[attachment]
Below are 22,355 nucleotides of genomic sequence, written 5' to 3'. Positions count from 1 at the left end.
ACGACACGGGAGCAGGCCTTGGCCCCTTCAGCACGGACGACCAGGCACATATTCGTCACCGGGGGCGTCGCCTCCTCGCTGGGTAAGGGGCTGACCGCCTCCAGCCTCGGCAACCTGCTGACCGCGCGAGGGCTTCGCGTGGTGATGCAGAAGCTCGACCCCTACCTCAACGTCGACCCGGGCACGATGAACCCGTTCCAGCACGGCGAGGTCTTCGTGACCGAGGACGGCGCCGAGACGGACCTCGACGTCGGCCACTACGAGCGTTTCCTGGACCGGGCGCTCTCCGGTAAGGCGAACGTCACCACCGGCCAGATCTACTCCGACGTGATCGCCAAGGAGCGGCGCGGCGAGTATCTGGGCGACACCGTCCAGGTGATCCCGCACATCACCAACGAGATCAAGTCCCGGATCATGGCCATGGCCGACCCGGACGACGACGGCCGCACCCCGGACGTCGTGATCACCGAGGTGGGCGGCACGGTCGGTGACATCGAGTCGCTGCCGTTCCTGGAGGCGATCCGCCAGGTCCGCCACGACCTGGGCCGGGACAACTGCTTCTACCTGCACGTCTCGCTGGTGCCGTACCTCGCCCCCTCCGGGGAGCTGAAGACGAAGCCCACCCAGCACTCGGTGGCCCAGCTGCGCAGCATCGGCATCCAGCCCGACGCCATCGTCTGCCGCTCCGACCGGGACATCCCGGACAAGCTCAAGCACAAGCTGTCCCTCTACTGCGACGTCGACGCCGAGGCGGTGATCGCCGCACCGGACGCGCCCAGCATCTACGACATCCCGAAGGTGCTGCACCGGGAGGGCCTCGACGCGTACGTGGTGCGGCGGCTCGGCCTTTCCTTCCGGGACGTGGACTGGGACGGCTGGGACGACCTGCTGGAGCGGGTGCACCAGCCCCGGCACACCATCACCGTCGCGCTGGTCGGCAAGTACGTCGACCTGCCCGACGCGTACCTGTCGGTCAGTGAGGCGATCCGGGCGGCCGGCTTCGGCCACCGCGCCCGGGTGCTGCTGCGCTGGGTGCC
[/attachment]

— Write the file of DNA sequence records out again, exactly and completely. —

Below are 22,355 nucleotides of genomic sequence, written 5' to 3'. Positions count from 1 at the left end.
ACGACACGGGAGCAGGCCTTGGCCCCTTCAGCACGGACGACCAGGCACATATTCGTCACCGGGGGCGTCGCCTCCTCGCTGGGTAAGGGGCTGACCGCCTCCAGCCTCGGCAACCTGCTGACCGCGCGAGGGCTTCGCGTGGTGATGCAGAAGCTCGACCCCTACCTCAACGTCGACCCGGGCACGATGAACCCGTTCCAGCACGGCGAGGTCTTCGTGACCGAGGACGGCGCCGAGACGGACCTCGACGTCGGCCACTACGAGCGTTTCCTGGACCGGGCGCTCTCCGGTAAGGCGAACGTCACCACCGGCCAGATCTACTCCGACGTGATCGCCAAGGAGCGGCGCGGCGAGTATCTGGGCGACACCGTCCAGGTGATCCCGCACATCACCAACGAGATCAAGTCCCGGATCATGGCCATGGCCGACCCGGACGACGACGGCCGCACCCCGGACGTCGTGATCACCGAGGTGGGCGGCACGGTCGGTGACATCGAGTCGCTGCCGTTCCTGGAGGCGATCCGCCAGGTCCGCCACGACCTGGGCCGGGACAACTGCTTCTACCTGCACGTCTCGCTGGTGCCGTACCTCGCCCCCTCCGGGGAGCTGAAGACGAAGCCCACCCAGCACTCGGTGGCCCAGCTGCGCAGCATCGGCATCCAGCCCGACGCCATCGTCTGCCGCTCCGACCGGGACATCCCGGACAAGCTCAAGCACAAGCTGTCCCTCTACTGCGACGTCGACGCCGAGGCGGTGATCGCCGCACCGGACGCGCCCAGCATCTACGACATCCCGAAGGTGCTGCACCGGGAGGGCCTCGACGCGTACGTGGTGCGGCGGCTCGGCCTTTCCTTCCGGGACGTGGACTGGGACGGCTGGGACGACCTGCTGGAGCGGGTGCACCAGCCCCGGCACACCATCACCGTCGCGCTGGTCGGCAAGTACGTCGACCTGCCCGACGCGTACCTGTCGGTCAGTGAGGCGATCCGGGCGGCCGGCTTCGGCCACCGCGCCCGGGTGCTGCTGCGCTGGGTGCC